#35 in my Ranking of Alfred Hitchcock’s films.
This is very much not a Hitchcock movie. He didn’t have any hand in writing it, and apparently Carole Lombard pushed him around a bit on set while she had championed the concept to production to begin with. It’s a bit of a sore thumb that way in Hitchcock’s filmography in that it doesn’t seem to fit in a body of work that feels surprisingly cohesive over such a long period of time, but it doesn’t do anything to affect the relative positive or negative aspects of the film. It’s just an interesting footnote to the film itself.
The story is that a happily married New York couple discover that their marriage was never legal based on some rigmarole from the small country out West where they were married. They need to get remarried again in order to undo it, though they did get their two dollar marriage license fee back, which was nice. The thing about this married couple is that when they have a fight, they have to seclude themselves in their bedrooms for days at a time until they straighten things out. Their record was eight days and, as the movie begins, they are at the tail end of a three day spree like this. So, we see them happy in their first moments, but it’s at the very end of a three day long fight that just ended. The implication is that the only way their marriage can work is if they completely close off the rest of the world and spend all of their time letting their fights take their courses.
Well, this unmarriage situation throws in a wrench, especially when David doesn’t propose fast enough to Ann after they both find out. She’s furious, especially after he had said right after their last fight that he would not marry her if he could go back in time, and she kicks him out. Suddenly, they don’t have their routine to work through their problems, and things spiral out of control. He spends several nights in his gentleman’s club, wiling away the hours in the sauna, while she first hires David’s legal partner to represent her and then starts seeing him as well. Things keep going out of control as Ann gets engaged while David struggles to find a way out of his predicament of losing his wife to his law partner.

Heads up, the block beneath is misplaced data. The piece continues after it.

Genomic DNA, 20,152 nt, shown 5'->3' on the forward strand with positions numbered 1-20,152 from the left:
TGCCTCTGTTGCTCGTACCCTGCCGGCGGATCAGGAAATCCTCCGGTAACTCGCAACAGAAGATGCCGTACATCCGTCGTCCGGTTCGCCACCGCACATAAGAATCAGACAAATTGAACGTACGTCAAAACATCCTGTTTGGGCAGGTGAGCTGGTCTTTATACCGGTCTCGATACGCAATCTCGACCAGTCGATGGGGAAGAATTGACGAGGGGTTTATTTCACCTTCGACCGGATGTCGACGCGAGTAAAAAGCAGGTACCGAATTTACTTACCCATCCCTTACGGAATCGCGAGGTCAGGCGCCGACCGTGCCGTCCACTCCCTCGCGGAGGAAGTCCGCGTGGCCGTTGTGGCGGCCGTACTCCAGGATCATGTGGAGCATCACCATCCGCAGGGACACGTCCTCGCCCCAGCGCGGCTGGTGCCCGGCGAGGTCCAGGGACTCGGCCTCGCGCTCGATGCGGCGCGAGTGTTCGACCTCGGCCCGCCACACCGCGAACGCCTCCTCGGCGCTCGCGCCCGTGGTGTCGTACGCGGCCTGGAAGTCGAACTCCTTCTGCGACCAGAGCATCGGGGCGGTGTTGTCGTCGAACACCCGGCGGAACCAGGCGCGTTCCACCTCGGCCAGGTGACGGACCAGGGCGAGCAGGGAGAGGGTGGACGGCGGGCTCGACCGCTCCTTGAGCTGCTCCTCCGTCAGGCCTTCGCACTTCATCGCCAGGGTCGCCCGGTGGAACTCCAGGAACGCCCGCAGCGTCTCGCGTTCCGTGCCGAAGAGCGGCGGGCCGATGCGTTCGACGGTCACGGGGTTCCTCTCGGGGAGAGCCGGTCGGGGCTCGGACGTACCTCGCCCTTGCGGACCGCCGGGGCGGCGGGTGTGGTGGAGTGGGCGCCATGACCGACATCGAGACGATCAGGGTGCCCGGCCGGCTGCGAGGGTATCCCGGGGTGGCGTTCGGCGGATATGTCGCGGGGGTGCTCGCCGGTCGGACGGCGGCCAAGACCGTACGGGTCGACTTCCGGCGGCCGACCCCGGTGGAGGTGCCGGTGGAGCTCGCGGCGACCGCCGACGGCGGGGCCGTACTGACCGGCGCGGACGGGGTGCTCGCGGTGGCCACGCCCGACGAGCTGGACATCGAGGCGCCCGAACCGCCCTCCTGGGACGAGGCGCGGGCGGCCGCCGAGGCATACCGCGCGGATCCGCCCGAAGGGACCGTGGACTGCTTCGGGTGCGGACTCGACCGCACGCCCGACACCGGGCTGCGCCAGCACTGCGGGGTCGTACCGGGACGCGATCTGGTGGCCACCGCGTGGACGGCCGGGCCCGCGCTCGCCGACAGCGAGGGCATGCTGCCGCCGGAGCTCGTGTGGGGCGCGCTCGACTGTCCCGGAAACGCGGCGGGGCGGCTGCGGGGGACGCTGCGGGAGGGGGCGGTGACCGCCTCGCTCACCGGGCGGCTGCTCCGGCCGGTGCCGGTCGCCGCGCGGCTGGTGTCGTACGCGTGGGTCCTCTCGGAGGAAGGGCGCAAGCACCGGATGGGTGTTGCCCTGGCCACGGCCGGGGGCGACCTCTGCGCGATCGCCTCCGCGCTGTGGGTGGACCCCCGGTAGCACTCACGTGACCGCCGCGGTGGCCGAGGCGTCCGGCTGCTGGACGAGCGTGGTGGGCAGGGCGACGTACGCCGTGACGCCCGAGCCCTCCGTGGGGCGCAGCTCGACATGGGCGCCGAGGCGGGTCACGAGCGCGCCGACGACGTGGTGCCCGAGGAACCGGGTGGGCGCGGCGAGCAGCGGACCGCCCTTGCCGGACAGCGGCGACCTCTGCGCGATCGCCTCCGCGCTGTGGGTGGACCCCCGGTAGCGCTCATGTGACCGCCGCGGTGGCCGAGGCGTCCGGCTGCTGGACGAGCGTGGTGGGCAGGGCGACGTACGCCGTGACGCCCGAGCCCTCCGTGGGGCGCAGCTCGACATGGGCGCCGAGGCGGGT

The resolution of everything feels both underdone and really well structured, oddly enough. Ann leaving her new beau feels underdeveloped, but the way Ann keeps herself in the remote cabin that she suddenly finds herself with David in fits right in with how the movie began.
My only real problem with the film is that it’s not as funny as it could be. There is certainly funny stuff in there. My favorite funny bit is the scene after Ann’s first date and Gene Raymond as Jeff, the law partner, very suddenly gets very drunk based on Ann’s at home treatment for colds (two very large helpings of liquor). The physical performance from Raymond subtly moves from totally in control sober to barely in control blackout drunk with a bobbing head, repeated simple lines, and a walk deserving of the Ministry. However, outside of that, this comedy is largely amusing without being really funny. It helps that the dramatic bits are well constructed.
So, it’s a minor work and the rare piece from Hitchcock in Hollywood where he was literally just a hired hand. It’s almost a throwback to his earliest days at British International Pictures (reminding me a bit of The Farmer’s Wife). It’s breezily entertaining and amusing, which is just fine with me.